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Lord Sugar's not so sweet over women

Published 17/07/2013

Luisa Zissman and Leah Totton are in the final of The Apprentice
Luisa Zissman and Leah Totton are in the final of The Apprentice
Luisa Zissman and Leah Totton face off over a chess board
Leah Totton (left) and Luisa Zissman, the two final candidates in this year's The Apprentice.
Zoey Harkness, Leah Totton and Joanne Hamilton, pictured on their arrival for the Foyle and Londonderry College annual dinner in the City Hotel. Picture by Maurice Thompson.
Neil Clough, Leah Totton, Alex Mills in last night's programme
(left to right) Leah Totton, Francesca MacDuff and Luisa Zissman as they takes part in the latest task for the BBC1 programme, The Apprentice
For use in UK, Ireland or Benelux countries only. BBC undated handout photo of Leah Totton, one of the contestants in this year's BBC programme, The Apprentice. PRESS ASSOCIATION Photo. Issue date: Tuesday April 30, 2013. See PA story SHOWBIZ Apprentice. Photo credit should read: Jim Marks/BBC/PA Wire NOTE TO EDITORS: Not for use more than 21 days after issue. You may use this picture without charge only for the purpose of publicising or reporting on current BBC programming, personnel or other BBC output or activity within 21 days of issue. Any use after that time MUST be cleared through BBC Picture Publicity. Please credit the image to the BBC and any named photographer or independent programme maker, as described in the caption.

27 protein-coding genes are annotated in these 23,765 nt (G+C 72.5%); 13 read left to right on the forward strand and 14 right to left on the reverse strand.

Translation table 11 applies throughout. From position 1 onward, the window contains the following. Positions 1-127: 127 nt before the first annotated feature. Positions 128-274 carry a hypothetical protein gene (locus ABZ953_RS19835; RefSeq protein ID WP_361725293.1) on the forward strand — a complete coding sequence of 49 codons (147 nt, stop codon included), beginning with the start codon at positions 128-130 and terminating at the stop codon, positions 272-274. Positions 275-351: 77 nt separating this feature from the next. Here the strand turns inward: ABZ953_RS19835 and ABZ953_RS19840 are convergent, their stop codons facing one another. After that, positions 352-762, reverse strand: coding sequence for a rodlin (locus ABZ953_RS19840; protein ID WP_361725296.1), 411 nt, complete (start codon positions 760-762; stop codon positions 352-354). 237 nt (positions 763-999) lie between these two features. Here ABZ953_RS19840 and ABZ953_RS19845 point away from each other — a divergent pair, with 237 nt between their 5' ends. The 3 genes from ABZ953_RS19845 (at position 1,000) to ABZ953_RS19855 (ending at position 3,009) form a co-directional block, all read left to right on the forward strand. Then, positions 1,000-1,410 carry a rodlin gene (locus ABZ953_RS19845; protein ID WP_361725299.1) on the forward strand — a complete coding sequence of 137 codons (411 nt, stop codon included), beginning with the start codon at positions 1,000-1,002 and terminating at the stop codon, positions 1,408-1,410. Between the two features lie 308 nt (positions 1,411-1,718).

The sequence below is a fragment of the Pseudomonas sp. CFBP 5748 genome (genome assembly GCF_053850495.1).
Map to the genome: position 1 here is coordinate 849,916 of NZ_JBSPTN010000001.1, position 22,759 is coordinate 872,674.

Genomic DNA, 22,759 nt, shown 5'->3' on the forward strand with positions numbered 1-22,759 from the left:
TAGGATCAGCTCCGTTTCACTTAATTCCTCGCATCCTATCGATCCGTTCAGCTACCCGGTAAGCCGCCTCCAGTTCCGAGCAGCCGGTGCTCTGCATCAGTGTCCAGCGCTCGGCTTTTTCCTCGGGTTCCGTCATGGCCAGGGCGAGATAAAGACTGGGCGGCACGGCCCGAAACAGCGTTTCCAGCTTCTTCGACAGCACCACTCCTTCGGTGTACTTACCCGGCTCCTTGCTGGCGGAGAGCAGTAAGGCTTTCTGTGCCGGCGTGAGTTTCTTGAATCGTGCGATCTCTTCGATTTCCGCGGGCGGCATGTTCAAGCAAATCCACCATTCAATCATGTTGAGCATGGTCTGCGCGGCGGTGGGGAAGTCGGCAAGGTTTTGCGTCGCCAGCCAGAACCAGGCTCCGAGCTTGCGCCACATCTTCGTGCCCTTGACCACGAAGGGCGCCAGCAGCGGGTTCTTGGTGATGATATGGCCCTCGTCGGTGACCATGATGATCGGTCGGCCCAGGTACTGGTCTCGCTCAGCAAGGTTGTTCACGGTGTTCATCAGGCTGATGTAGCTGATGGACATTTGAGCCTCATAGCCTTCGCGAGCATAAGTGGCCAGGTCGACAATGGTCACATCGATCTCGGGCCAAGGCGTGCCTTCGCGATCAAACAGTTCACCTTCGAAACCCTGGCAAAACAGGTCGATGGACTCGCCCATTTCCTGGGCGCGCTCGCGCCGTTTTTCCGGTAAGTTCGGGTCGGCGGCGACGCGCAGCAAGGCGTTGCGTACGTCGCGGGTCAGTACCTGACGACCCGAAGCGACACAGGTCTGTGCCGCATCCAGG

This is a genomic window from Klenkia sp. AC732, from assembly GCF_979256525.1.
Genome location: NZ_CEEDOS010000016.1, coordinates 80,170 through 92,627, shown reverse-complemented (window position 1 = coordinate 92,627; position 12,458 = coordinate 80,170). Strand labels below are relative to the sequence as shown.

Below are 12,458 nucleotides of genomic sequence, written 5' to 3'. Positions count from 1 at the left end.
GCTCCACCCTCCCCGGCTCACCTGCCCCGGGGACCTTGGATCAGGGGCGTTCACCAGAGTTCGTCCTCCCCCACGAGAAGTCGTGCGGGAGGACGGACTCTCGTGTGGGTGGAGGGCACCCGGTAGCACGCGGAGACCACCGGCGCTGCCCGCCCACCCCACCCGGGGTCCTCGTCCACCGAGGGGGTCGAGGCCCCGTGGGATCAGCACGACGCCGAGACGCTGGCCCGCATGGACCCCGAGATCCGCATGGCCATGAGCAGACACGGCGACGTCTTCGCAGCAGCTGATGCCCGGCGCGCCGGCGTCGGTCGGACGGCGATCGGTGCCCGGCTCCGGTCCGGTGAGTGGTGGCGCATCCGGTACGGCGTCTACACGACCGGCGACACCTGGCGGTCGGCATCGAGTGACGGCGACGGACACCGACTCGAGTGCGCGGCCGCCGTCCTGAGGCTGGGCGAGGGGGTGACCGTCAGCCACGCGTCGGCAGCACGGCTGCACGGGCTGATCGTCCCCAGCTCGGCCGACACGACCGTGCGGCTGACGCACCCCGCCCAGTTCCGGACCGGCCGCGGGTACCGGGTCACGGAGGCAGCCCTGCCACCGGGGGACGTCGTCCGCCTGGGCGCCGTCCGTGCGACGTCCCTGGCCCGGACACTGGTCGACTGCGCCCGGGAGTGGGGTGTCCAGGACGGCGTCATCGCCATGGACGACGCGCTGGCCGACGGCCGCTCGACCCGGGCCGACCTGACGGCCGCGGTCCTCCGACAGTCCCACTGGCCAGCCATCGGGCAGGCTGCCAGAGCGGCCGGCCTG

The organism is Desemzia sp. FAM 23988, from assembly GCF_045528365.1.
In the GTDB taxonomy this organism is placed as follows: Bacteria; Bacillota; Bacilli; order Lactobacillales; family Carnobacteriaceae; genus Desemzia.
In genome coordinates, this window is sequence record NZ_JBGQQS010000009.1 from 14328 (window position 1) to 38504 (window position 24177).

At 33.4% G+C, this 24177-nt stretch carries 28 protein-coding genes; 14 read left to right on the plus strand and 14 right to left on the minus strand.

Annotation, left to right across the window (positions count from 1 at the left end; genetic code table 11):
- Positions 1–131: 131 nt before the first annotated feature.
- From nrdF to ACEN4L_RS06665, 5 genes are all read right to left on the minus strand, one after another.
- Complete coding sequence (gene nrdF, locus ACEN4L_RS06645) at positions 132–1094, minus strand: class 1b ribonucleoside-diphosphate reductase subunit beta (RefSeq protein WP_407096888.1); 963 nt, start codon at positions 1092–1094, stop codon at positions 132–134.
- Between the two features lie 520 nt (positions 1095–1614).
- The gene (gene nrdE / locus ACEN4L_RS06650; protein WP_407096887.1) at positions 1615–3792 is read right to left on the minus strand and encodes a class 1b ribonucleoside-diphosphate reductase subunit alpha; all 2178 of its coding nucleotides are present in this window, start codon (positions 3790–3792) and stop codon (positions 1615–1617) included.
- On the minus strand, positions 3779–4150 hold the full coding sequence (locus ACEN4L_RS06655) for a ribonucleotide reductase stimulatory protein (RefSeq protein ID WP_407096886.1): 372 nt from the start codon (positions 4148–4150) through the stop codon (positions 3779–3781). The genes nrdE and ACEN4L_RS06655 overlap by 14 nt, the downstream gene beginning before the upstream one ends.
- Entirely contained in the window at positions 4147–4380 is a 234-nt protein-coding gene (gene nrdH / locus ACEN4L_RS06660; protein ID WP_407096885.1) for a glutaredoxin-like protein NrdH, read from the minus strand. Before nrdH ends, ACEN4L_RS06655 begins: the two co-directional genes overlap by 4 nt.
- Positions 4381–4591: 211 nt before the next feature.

Myles Mordaunt, Natalie Panayi and Leah Totton during the most recent episode of The Apprentice
Leah in tonight's final and Lord Sugar

With the final of BBC1's The Apprentice tonight, I'm sure that most of us hope that Derry's Leah Totton does well.

She has a good chance to win, because entrepreneurs like to surround themselves with people who make them look good. A young, glamorous doctor will undoubtedly appeal to Lord Sugar.

Lord Sugar has, of course, been accused of having an "outdated" attitude towards women.

Regarding the 1970s law, which states that it is illegal for women to be asked at interview whether they plan to have children, Sugar is quoted as saying: "These laws are counter-productive for women, that's the bottom line. You're not allowed to ask, so it's easy – just don't employ them. It will get harder to get a job as a woman." (The Guardian, July 1, 2008.)

Critics have described Sugar as "out-of-touch" and his work ethic as "a model of bad management in the UK. Negative, bullying and narrow-minded ... [Sugar] rules by fear". (Daily Mail, June 13, 2007.)

The question has to be asked: for all his wealth, is Lord Sugar really happy? He certainly seems to associate happiness with money. Is it ever possible to have great wealth and be happy? Are these not opposing goals?



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